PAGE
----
A shadow economy may be keeping the US afloat
$2 trillion in cash, untaxed earnings may explain why consumers can keep spending even with tax hikes and a slow jobs recovery.
Today's better-than-expected jobs numbers are just one outward sign of the economy's continued -- though sluggish -- recovery from the Great Recession. But there may be another explanation for why consumers keep spending more despite higher payroll taxes and more pain at the gas pump.
That reason is a thriving shadow economy, estimated to have reached as much as $2 trillion last year, according to a study (.pdf file) co-written by Edgar Feige, an economist at the University of Wisconsin-Madison, and Richard Cebula, a finance professor at Jacksonville University.
A shadow economy is one where workers turn to employment that pays under-the-table. While that sometimes includes illegal activity, such as drug dealing, much of the shadow economy today appears to be in areas like service work, such as babysitting, and working construction jobs for cash.
A woman named Kevin Kalmes told Bloomberg that she started selling her belongings after getting laid off and receiving a foreclosure notice. She then started selling items for other people, calling her sale the "Little Shop of Hoarders."
She turned to the idea after trying to find work for two years, with many of the job prospects paying significantly less than her previous work as a production manager.
"At some point you believe that you have no value in the workplace," she said. "It’s like going through 25 boyfriends in a couple of years and saying: 'doesn’t anyone want to love me?'"
That kind of work may help explain some perplexing inconsistencies in economic reports. Retail sales have grown at an annual rate of at least 3.5% since September 2010, even though payroll taxes have jumped and jobless benefits have been whittled down -- and expired for many long-term unemployed.
"The jobs are in service industries from small food establishments to landscaping." David Fiorenza, an economy professor at Villanova University, told CNBC. "Even the arts and culture industry is not immune to working off the books in areas of music and entertainment."
As a result, the underground economy has doubled since 2009, according to a study from a professor at Johannes Kepler University that CNBC cited.
So, who's the loser in this scheme? The Internal Revenue Service, according to Feige and Cebula's study. As much as $500 billion in taxes aren't being paid on the $2 trillion in underground earnings, his study says.
And the shadow economy may be poised to get even bigger.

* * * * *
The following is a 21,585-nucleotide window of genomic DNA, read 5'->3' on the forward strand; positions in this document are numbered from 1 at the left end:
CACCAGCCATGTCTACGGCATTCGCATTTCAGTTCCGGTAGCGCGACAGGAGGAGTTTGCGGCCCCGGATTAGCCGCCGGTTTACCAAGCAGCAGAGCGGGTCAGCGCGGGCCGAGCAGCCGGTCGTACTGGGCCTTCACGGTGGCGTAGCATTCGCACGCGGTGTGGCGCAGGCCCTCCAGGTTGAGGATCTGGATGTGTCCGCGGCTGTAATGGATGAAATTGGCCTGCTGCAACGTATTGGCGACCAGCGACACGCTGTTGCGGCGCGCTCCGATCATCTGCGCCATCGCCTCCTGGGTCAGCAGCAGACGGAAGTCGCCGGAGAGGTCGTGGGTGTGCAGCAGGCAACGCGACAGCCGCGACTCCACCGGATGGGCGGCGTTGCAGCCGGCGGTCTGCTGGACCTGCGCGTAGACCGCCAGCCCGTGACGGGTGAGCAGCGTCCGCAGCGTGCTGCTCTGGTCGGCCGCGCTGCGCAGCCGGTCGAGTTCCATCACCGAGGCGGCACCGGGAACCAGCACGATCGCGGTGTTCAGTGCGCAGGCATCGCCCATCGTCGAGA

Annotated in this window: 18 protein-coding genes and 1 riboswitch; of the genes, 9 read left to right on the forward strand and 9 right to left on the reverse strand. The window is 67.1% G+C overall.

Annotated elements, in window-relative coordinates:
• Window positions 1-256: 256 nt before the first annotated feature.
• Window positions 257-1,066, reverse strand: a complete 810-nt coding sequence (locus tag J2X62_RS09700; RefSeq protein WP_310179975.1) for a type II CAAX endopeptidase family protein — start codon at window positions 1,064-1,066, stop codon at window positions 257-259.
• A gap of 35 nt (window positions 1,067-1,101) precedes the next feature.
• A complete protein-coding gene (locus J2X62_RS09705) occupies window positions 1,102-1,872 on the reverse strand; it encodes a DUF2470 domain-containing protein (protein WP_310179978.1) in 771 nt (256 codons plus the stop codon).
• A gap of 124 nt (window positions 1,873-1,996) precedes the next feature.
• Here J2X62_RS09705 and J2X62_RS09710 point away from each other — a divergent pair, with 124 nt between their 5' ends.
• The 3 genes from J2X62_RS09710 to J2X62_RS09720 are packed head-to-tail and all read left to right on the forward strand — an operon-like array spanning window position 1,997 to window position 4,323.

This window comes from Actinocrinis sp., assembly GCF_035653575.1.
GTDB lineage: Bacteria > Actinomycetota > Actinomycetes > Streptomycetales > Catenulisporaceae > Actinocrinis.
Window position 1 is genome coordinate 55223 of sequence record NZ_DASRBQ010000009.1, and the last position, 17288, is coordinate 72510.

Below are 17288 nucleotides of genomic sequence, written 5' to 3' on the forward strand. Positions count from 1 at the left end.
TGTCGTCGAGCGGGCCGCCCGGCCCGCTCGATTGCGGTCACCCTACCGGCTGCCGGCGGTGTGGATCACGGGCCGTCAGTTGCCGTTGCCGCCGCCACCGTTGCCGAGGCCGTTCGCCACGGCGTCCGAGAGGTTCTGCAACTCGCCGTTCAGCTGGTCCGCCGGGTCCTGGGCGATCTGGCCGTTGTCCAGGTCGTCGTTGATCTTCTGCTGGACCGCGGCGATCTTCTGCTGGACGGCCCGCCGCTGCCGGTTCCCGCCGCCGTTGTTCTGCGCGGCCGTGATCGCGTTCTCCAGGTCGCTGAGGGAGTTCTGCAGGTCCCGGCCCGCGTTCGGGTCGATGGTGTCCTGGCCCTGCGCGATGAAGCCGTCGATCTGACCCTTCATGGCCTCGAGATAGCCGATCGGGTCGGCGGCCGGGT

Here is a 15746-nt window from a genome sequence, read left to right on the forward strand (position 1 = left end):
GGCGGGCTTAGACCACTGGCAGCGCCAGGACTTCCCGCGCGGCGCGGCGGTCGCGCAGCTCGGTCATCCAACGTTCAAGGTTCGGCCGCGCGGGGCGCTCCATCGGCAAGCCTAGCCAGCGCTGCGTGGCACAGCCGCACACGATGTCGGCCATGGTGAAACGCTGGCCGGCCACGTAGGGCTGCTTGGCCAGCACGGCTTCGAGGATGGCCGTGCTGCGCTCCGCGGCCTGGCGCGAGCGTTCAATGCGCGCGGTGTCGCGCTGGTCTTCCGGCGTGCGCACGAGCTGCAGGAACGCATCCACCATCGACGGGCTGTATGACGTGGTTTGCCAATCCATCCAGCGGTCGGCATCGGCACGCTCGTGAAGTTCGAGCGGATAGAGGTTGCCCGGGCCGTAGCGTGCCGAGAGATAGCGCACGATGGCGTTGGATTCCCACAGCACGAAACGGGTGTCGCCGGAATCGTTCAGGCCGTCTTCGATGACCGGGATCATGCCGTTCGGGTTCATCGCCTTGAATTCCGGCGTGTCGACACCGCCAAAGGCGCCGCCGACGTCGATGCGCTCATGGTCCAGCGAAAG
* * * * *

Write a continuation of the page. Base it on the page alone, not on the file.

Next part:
With Obamacare requiring large businesses to provide health care insurance to full-time workers, some companies, such as Regal Entertainment (RGC), are cutting back hours. In turn, those employees just might joins the millions who are already finding work in the underground economy.
Follow Aimee Picchi on Twitter at @aimeepicchi.
Well, if you see the cash one minute, then its a shadow the next...
In all sobriety, the "shadow economy" will grow until Fair Tax
standards are implemented and the old code thrown out
along with a majority of the politicos in D.C.
So, who's the loser in this scheme? The Internal Revenue Service, according to Feige's study. As much as $500 billion in taxes aren't being paid on the $2 trillion in underground earnings, his study says. "
The Federal Government just borrows money to support its oversized self anyway. Guess who is on the hook for that......... Yep... You and I.
As a kid back in the late 1950's if it said made in the USA I knew it was perfect.
Driving over a cement bridge,you knew it was safe. Buying fresh meat and veggies,you
knew it was going to be good. If the President said something you knew it was the truth.
NOW 2013 IT IS NO LONGER SO.GOD HELP US!!!!
You have to take care of number one and those under your care. Children need shoes now not when you finally score a job, the electric bill has to be footed now not a month from now when the first check comes in. If someone needs to move furniture from here to there, and they need a hand, cash is welcome or if you have a pick up truck, a couple of twenties will get the deed done...
Better keep ourselves a float and in so doing, the country will stay a float.
Copyright © 2014 Microsoft. All rights reserved.
Fundamental company data and historical chart data provided by Morningstar Inc. Real-time index quotes and delayed quotes supplied by Morningstar Inc. Quotes delayed by up to 15 minutes, except where indicated otherwise. Fund summary, fund performance and dividend data provided by Morningstar Inc. Analyst recommendations provided by Zacks Investment Research. StockScouter data provided by Verus Analytics. IPO data provided by Hoover's Inc. Index membership data provided by Morningstar Inc.
[BRIEFING.COM] The stock market finished an upbeat week on a mixed note. The S&P 500 added just over a point, holding its weekly gain at 1.0% while the Nasdaq lost 0.4%.
The major averages began the day on an upbeat note, but relinquished their opening gains during the first 90 minutes of action. The early sentiment was boosted by a better-than-expected nonfarm payrolls report for February (175K versus Briefing.com consensus 163K), but a closer look into the report suggested that ... More
More Market News
The solid report comes a month after the retailer closed all of its Canadian operations.
MUST-SEE ON MSN
- Video: Easy DIY smoked meats at home
A charcuterie master shares his process for cold-smoking meat at home.
- Jetpacks about to go mainstream
- Weird things covered by home insurance
- Bing: 70 percent of adults report 'digital eye strain'